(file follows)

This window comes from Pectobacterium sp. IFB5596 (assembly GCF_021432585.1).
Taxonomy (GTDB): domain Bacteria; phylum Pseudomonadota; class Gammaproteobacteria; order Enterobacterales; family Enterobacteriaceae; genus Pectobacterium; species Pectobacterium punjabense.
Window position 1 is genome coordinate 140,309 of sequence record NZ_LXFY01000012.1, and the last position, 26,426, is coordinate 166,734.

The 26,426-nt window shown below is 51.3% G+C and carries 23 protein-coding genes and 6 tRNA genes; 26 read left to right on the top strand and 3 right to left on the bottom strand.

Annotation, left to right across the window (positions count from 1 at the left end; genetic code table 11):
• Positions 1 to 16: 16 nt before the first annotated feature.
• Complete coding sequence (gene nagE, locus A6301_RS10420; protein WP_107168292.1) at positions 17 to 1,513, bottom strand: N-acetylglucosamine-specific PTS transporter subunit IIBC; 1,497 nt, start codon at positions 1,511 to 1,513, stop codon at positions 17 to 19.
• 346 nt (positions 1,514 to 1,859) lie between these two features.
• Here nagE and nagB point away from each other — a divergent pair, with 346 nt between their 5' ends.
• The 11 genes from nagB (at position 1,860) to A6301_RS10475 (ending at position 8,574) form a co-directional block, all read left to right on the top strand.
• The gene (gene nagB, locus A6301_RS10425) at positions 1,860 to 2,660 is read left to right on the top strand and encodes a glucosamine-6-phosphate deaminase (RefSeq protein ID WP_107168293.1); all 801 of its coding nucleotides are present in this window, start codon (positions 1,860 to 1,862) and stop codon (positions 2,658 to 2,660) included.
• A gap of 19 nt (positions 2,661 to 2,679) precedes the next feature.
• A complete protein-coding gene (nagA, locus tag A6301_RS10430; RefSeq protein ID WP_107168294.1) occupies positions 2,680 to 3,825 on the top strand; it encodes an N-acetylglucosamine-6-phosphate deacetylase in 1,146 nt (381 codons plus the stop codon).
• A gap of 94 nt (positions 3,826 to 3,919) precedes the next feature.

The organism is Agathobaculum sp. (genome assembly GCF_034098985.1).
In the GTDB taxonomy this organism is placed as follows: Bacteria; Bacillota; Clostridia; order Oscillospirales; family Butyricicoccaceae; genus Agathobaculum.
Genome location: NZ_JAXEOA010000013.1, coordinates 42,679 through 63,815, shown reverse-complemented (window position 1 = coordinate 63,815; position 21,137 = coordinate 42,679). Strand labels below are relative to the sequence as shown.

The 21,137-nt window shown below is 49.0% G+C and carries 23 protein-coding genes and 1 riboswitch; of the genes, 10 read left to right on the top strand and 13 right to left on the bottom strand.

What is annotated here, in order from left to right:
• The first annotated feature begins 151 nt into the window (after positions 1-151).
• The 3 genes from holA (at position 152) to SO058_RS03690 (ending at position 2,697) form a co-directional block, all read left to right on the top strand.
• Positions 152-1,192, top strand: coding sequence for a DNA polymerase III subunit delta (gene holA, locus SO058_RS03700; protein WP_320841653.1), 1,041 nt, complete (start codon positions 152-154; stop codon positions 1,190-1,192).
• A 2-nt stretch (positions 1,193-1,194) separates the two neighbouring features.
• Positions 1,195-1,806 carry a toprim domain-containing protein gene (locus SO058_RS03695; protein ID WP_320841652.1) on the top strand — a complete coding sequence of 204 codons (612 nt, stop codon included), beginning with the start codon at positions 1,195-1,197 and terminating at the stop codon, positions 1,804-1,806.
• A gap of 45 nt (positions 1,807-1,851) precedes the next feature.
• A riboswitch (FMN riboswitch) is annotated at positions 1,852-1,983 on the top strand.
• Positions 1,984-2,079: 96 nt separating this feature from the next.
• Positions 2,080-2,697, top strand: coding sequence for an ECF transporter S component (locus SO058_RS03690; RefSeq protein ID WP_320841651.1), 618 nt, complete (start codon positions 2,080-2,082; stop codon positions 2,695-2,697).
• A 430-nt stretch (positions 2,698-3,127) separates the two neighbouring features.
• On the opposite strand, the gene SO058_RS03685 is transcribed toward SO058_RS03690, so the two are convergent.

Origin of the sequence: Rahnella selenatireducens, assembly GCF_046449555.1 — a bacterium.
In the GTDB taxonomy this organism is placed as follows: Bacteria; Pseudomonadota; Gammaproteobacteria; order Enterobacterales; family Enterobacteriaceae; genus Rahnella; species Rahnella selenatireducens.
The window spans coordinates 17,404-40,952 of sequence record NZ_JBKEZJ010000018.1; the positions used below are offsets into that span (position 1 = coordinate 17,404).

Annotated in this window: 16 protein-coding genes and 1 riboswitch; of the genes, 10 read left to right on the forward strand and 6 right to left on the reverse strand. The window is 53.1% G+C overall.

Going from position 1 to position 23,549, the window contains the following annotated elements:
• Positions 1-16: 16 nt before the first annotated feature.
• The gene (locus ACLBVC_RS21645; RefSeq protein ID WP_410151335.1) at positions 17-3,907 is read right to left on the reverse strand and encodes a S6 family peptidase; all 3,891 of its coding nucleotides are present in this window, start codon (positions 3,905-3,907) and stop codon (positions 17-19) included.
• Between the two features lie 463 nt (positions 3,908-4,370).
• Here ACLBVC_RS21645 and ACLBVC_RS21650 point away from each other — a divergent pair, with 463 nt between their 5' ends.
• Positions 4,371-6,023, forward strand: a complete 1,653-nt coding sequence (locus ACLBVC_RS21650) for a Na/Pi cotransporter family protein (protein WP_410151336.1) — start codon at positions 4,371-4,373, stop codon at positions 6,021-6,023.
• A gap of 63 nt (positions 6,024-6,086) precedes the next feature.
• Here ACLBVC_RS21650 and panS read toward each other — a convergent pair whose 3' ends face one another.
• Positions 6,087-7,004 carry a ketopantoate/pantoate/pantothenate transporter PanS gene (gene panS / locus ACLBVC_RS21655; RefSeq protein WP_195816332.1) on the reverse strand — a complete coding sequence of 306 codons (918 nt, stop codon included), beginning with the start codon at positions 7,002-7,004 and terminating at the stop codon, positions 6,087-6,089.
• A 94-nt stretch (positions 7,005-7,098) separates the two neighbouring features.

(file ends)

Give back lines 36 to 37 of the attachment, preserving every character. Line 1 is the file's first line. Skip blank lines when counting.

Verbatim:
• Positions 1-16: 16 nt before the first annotated feature.
• The gene (locus ACLBVC_RS21645; RefSeq protein ID WP_410151335.1) at positions 17-3,907 is read right to left on the reverse strand and encodes a S6 family peptidase; all 3,891 of its coding nucleotides are present in this window, start codon (positions 3,905-3,907) and stop codon (positions 17-19) included.